Sunday night, I had a dream that I was talking to my mom and she said “Yeah, when your grandma and grandpa died…” I stopped her and asked her what she was talking about. She responded, “oh yeah, we didn’t tell you?” Dream-mom was very nonchalant. I was heartbroken that my grandma had passed away and that I didn’t know.
I woke up Monday morning thinking that was real, and could feel my tears as the alarm went off. Upon further review, I remembered I also had a dream that Maya (my dog) couldn’t go outside because there was a pack of wolves waiting for her. A few giraffes and elephants were also there, so I realized my dreams may not be super reliable.
Even so, I knew I needed to call my grandma. Monday morning, I made a mental note to ask my dad when the best time to call her was, because I always forget when she’s busy with dinner, bingo, or chair yoga at her assisted living place.
My mental notes need to be followed up by three physical notes and an alarm reminder. So I forgot to ask. Work got busy, and by Tuesday, it was off my radar. I knew I’d call soon, by my birthday at the latest (10 days away at the time). I was still thinking of that dream, but I thought I had more time.
Tuesday night, I was leaving my yoga studio when I saw a text from my dad that said, “Call me ASAP.” I panicked, and thought of my grandma. I spent the time leaving the parking lot thinking of what else it could be- maybe he doesn’t text enough to know that that language sounds urgent?
I couldn’t wait so I put him on speaker phone for my drive home. It was too late.
My dad told me that he had visited Grandma because her coffee maker needed to be replaced, and they went out to dinner. “She had Shrimp, now I wish she had lobster,” he said, attempting to laugh through both of our tears. Once they returned to her apartment, she sat down to catch her breath, and she let go.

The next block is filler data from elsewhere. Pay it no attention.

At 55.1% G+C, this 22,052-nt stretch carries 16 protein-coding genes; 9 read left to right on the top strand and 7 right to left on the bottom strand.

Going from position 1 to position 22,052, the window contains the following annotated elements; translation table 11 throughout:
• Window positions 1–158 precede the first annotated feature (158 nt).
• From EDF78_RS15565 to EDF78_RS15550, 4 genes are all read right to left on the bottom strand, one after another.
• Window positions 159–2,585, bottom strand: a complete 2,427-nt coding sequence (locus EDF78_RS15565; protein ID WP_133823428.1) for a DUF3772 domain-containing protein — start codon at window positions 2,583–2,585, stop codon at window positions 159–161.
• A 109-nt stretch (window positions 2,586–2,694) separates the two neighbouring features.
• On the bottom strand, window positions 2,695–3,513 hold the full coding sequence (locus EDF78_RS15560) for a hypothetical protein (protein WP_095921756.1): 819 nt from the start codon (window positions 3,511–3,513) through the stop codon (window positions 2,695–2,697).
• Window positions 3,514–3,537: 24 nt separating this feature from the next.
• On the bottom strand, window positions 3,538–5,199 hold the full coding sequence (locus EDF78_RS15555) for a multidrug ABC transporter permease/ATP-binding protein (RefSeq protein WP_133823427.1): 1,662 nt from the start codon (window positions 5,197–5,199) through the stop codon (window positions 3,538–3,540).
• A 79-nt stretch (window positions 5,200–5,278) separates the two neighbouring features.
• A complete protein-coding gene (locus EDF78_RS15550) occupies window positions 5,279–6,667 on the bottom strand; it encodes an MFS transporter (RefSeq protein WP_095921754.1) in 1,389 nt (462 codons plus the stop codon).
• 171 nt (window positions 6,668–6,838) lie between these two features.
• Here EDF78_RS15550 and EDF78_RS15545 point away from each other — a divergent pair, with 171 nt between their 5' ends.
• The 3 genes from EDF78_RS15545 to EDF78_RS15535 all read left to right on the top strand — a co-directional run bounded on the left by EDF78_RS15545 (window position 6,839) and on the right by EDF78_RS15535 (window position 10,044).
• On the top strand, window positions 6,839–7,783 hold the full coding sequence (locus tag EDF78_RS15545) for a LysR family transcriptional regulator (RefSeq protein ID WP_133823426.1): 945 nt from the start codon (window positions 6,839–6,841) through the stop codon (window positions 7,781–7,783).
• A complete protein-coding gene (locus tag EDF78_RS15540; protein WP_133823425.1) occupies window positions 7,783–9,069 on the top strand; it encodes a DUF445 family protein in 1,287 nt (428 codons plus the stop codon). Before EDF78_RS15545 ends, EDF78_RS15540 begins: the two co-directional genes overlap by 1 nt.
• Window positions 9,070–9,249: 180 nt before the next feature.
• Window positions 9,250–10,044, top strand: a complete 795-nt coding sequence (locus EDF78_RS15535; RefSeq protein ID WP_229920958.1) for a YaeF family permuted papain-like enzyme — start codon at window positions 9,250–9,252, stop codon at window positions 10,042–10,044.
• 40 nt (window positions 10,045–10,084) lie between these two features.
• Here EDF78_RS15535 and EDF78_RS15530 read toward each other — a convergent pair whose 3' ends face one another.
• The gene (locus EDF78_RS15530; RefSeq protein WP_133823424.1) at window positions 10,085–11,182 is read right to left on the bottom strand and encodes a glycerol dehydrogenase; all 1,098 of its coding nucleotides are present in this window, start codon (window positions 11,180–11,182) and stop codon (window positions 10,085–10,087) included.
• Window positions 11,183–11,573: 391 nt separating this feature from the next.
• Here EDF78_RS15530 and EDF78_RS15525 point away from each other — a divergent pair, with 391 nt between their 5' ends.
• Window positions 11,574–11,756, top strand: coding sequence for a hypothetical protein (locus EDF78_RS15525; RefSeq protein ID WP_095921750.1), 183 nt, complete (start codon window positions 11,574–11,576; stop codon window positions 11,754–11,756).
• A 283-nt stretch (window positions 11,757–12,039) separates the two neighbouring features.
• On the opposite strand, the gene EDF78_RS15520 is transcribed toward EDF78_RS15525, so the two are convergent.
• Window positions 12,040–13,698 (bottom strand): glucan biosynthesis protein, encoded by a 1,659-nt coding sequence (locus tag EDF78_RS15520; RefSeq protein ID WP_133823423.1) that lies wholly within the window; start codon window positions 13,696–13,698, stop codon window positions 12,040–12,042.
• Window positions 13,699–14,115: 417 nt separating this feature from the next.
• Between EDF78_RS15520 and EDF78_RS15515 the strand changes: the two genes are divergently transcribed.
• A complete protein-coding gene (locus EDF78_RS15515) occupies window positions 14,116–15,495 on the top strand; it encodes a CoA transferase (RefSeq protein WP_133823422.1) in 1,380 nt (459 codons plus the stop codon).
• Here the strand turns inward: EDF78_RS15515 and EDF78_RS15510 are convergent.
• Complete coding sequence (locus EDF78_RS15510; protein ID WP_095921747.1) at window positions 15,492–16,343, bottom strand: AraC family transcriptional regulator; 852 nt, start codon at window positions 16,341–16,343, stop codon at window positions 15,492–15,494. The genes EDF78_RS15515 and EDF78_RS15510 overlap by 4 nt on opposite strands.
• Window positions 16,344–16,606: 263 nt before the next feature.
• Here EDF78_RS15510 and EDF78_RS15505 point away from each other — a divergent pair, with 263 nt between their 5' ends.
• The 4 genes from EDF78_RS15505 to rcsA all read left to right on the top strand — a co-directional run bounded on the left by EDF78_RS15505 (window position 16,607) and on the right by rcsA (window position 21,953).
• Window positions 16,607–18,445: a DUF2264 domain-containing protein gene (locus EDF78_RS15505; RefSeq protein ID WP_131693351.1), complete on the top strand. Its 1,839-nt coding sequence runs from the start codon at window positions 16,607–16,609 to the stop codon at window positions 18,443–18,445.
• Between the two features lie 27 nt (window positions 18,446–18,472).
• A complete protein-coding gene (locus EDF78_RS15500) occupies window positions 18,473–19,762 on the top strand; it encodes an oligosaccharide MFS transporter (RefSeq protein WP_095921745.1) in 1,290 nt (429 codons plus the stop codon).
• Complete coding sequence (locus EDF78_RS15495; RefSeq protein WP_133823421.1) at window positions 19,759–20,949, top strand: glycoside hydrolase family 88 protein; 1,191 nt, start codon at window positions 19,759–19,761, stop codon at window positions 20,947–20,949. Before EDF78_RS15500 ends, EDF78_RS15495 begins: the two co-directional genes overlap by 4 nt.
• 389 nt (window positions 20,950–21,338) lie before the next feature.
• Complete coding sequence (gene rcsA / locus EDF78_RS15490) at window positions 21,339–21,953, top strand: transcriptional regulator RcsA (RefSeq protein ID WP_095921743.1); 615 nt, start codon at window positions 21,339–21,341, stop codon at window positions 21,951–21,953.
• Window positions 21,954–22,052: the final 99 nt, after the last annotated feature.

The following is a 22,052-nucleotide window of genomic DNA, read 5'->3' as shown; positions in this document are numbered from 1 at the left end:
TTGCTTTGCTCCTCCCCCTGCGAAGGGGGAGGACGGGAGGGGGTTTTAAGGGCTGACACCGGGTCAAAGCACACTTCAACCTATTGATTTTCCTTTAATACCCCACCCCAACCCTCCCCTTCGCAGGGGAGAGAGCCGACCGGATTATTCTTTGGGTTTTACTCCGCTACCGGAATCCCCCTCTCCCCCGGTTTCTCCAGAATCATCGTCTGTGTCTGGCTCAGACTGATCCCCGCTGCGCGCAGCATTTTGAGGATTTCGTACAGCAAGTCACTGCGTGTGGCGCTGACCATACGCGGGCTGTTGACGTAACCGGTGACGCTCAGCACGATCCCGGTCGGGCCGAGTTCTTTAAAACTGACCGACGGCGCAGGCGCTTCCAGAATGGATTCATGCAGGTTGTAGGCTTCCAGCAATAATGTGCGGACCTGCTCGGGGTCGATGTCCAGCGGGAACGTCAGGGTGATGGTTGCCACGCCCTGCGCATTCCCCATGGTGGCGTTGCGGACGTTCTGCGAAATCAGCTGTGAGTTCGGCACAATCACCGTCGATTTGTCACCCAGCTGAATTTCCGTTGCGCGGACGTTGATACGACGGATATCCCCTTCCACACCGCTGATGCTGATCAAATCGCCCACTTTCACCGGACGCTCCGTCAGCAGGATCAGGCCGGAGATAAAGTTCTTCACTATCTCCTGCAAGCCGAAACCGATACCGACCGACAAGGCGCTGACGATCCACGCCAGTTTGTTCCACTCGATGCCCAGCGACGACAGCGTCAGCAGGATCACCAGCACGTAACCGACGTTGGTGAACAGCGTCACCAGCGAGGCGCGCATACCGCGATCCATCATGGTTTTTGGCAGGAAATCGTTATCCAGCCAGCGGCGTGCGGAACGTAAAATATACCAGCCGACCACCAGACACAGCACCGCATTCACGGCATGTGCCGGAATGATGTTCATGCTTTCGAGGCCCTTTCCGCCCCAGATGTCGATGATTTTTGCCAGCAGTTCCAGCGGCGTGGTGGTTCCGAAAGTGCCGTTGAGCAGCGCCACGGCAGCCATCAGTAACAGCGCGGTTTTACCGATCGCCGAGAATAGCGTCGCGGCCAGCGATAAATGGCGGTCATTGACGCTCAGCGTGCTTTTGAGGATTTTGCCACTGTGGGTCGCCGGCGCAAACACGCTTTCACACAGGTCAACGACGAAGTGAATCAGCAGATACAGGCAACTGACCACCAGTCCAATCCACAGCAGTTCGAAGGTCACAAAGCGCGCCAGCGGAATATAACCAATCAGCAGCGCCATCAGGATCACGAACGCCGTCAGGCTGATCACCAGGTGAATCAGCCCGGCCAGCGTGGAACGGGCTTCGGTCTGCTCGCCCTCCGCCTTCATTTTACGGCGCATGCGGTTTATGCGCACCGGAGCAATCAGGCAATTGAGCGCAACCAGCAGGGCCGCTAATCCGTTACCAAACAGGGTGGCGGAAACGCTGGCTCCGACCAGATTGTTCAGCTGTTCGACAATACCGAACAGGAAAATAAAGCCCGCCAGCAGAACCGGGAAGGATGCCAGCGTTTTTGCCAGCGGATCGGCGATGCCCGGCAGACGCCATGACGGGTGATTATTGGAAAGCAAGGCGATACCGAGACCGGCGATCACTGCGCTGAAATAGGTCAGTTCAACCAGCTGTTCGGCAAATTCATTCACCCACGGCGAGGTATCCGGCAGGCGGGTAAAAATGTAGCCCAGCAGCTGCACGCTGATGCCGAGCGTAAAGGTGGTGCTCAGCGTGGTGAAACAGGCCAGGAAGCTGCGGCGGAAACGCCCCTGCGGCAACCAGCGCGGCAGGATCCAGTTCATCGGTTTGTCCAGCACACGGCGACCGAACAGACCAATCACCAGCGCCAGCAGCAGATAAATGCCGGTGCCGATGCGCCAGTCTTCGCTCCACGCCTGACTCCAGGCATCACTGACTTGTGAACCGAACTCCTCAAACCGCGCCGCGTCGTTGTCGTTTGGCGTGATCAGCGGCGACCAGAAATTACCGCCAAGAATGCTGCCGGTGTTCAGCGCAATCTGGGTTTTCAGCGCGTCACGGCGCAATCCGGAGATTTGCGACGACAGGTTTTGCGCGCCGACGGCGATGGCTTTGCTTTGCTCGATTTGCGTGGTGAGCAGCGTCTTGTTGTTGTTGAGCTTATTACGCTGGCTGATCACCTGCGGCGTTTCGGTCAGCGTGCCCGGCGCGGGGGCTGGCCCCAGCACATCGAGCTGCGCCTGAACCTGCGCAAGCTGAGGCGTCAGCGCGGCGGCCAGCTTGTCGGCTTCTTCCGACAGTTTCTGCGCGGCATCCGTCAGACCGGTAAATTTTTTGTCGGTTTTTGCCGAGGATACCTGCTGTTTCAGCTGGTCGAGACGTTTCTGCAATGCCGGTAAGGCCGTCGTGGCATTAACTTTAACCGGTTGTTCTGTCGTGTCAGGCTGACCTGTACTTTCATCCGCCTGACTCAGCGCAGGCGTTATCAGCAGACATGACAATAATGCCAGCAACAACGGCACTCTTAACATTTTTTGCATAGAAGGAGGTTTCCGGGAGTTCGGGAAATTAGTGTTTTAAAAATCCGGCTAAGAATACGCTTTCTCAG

From Monday morning to Tuesday evening, in 36 hours, I was too slow.
My grandma was the type of person who I thought would live forever. Which sounds naive and cliche, especially because she wasn’t the person focused on superfoods and the health benefits of random plants. She gave off this invincible vibe because she was the least concerned about whatever ailment she was suffering from that day.
While staying at our house a few years ago, when her glaucoma was less severely hindering her eyesight, she said she could play cards with us if the lighting was brighter. So, my dad got out his headlight that he uses for hunting, and put it around her forehead.
“Yes, this is perfect,” she said, sitting at the kitchen table reviewing her Quiddler cards. She laughed with us, knowing it probably looked silly, but could not care less. She was the last person to allow an injury or illness to keep her from experiencing each day to its fullest.
Her Obituary captured her outlook and tenacity perfectly:
“Born during the Great Depression, coming of age during World War II, marrying her high school sweetheart in 1950, Bev could not have foreseen the adventures she would live.
In 1967, Bev and Jack moved their family to Katsina, Nigeria for two years. They fell in love with the place and the people, and returned to Nigeria in 1974 where they stayed for seven years. Her adventures there included coups, a civil war, friends that became family, and the opportunity to change young lives with her private pre-school that is still honored by the students who attended. In 1981, they moved to Botswana, where Bev again found a way to make a difference, as the administrative assistant to the director of USAID.
Their love affair with Africa never ended, but they eventually retired to Door County, Wisconsin in 1995, where their stories of life overseas never failed to entertain their grandchildren and friends.”
This weekend, we celebrate this beautiful and full life.
I’ll celebrate with family, and the amazing community that has been created by the friends that became family.
We are so lucky.
I don’t think my dream was a coincidence, and I don’t think my grandma having lucid dreams of my grandpa the nights before was a coincidence.
Our intuition is so much more powerful than we often realize.
My grandparents always chose adventure, they chose happiness, chose family, and eventually, they chose to be reunited.
Now, we get to choose gratitude for the life and community they built. We choose to celebrate, to live bigger, love harder, laugh louder, just as she did.